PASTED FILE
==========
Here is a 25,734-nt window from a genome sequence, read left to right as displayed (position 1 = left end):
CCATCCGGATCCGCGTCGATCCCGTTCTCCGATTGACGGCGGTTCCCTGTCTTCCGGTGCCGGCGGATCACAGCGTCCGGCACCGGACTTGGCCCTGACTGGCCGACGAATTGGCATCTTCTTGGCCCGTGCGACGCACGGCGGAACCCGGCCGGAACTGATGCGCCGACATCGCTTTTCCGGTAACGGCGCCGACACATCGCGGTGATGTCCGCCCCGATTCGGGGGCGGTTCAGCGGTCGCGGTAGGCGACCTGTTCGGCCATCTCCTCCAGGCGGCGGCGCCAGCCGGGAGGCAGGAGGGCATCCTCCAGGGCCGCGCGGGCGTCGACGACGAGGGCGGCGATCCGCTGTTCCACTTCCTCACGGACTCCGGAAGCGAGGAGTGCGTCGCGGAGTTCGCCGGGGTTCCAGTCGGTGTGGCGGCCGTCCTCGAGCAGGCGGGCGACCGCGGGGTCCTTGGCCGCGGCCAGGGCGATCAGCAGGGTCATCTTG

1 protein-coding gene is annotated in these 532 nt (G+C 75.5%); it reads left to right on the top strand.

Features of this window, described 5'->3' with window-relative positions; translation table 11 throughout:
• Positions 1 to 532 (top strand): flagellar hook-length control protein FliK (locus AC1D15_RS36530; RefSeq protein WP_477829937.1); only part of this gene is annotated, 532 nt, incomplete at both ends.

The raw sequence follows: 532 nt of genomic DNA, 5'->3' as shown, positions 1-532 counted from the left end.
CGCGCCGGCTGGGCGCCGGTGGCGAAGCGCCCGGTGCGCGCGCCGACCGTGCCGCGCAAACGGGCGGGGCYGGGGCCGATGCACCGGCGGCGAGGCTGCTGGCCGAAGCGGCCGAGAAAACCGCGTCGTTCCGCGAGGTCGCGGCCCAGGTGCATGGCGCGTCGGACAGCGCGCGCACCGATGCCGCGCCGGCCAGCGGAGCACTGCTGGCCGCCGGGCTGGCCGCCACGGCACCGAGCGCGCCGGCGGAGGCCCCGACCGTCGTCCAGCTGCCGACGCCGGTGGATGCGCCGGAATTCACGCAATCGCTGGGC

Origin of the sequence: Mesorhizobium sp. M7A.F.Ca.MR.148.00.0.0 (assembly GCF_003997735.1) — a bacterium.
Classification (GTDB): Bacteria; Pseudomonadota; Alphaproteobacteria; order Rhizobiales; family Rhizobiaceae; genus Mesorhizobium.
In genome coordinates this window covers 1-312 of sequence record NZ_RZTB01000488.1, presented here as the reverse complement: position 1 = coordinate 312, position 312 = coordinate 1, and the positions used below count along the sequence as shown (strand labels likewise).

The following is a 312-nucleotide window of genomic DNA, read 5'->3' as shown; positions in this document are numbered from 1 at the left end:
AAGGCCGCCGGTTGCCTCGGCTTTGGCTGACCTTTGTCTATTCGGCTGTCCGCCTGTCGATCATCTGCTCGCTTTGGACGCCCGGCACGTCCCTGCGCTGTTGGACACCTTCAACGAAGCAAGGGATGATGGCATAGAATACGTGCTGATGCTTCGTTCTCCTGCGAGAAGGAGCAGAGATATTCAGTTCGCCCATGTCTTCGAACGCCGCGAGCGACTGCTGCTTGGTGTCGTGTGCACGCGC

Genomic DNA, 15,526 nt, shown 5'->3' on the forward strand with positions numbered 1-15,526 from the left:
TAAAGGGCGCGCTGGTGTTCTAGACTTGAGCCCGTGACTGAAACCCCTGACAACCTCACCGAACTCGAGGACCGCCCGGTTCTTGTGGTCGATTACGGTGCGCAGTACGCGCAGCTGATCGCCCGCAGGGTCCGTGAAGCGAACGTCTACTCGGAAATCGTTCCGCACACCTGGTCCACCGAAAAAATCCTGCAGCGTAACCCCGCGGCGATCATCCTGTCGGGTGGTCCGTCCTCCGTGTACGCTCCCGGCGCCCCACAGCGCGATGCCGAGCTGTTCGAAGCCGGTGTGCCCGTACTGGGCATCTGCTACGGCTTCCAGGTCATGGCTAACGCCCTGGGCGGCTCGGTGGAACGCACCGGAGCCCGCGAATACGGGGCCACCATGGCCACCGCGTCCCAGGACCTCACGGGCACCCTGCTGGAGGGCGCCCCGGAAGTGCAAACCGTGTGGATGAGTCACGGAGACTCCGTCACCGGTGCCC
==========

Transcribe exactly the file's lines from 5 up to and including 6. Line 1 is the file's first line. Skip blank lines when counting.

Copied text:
• Positions 1 to 532 (top strand): flagellar hook-length control protein FliK (locus AC1D15_RS36530; RefSeq protein WP_477829937.1); only part of this gene is annotated, 532 nt, incomplete at both ends.

The raw sequence follows: 532 nt of genomic DNA, 5'->3' as shown, positions 1-532 counted from the left end.